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If I am training an agent to try and navigate a maze as fast as possible, a simple reward would be something like

\begin{align} R(\text{terminal}) &= N - \text{time}\ \ , \ \ N \gg \text{everything} \\ R(\text{state})& = 0\ \ \text{if not terminal} \end{align} i.e. when it reaches the terminal state, it receives a reward but one that decreases if it is slower. Actually I'm not sure if this is better or worse than $R(\text{terminal}) = 1 / \text{time}$, so please correct me if I'm wrong.

However, if the maze is really big, it could spend a long time wandering around before even encountering that reward. Are there any reliable ways of modifying the reward function to make the rewards less sparse? Assume that the agent knows the Euclidean distance between itself and the exit, just not the topography of the maze.

Is it at all sound to simply do something like

\begin{align} R(\text{current}) = (d_E(\text{start}, \text{exit}) - d_E(\text{current}, \text{exit})) + (\text{terminal}==True)*(N-\text{time})? \end{align}

Or if not, what kind of dense heuristic reward or other techniques might be better?

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Doing something like the dense, distance-based reward signal you propose is possible... but you have to do it very carefully. If you're not careful, and do it in a naive manner, you are likely to reinforce unwanted behaviour.

For example, the way I read that reward function you propose, it provide a positive reward for any steps taken by the agent, with larger rewards for steps that get you closer to the goal (except for steps moving back into the start, those would have a reward of $0$. There does not appear to be any "compensation" with negative rewards for moves that take you back away from the goal; in fact, such steps also still seem to carry positive rewards! This means that the optimal behaviour that your agent can end up learning is to keep moving around in circles (somewhat close to the goal, but never quite stepping into the goal) for an infinite amount of time, continuously racking up those positive rewards.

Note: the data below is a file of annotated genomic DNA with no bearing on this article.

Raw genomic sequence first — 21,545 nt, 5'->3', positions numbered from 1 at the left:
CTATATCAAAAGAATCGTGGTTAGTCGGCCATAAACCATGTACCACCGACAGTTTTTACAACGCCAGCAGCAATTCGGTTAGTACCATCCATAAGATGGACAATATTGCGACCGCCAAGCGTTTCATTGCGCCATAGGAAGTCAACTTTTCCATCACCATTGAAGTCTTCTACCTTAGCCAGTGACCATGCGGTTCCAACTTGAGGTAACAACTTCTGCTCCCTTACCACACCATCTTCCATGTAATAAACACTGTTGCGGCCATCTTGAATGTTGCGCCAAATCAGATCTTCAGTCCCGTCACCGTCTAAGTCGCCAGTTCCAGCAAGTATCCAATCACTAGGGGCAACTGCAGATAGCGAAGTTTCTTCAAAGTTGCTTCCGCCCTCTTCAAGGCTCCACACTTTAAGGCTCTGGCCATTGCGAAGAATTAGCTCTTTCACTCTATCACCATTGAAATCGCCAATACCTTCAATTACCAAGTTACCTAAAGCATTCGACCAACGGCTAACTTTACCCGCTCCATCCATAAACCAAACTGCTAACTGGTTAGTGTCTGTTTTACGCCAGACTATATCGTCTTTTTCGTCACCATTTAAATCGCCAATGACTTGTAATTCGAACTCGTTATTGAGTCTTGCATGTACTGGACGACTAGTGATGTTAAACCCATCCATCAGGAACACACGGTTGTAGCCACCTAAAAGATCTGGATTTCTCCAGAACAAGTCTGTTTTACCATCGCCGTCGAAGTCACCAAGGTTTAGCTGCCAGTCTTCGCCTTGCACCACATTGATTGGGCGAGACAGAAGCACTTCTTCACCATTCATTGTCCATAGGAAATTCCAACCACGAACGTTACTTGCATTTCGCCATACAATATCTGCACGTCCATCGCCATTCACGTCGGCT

The idea of adding some extra (heuristic) rewards to speed up learning is referred to as "reward shaping". Naive approaches to reward shaping often end up unintentionally modifying the "true" objective, as highlighted above. The correct way to implement reward shaping, which provably does not modify the optimal policy, is Potential-Based Reward Shaping. The basic intuition behind this is that, if you use reward shaping to encourage "movement" in one "direction", you should also provide equivalent (taking into account discount factor $\gamma$) discouragement for subsequent "movement" in the other "direction".

Now, there is this really cool paper named "Expressing Arbitrary Reward Functions as Potential-Based Advice" which proposes a method that can automatically convert from additional reward shaping functions specified in the more "natural" or "intuitive" manner like you did, into (approximately) a potential-based one that is more likely to actually function correctly. This is not quite straightforward though, and the approach involves learning an additional value function which makes additional predictions used to implement the "conversion". So... in practice, in a simple grid-world like yours, I think it's going to be simpler to just figure out the correct potential-based definition yourself than trying to learn it like this, but it's cool stuff nevertheless.

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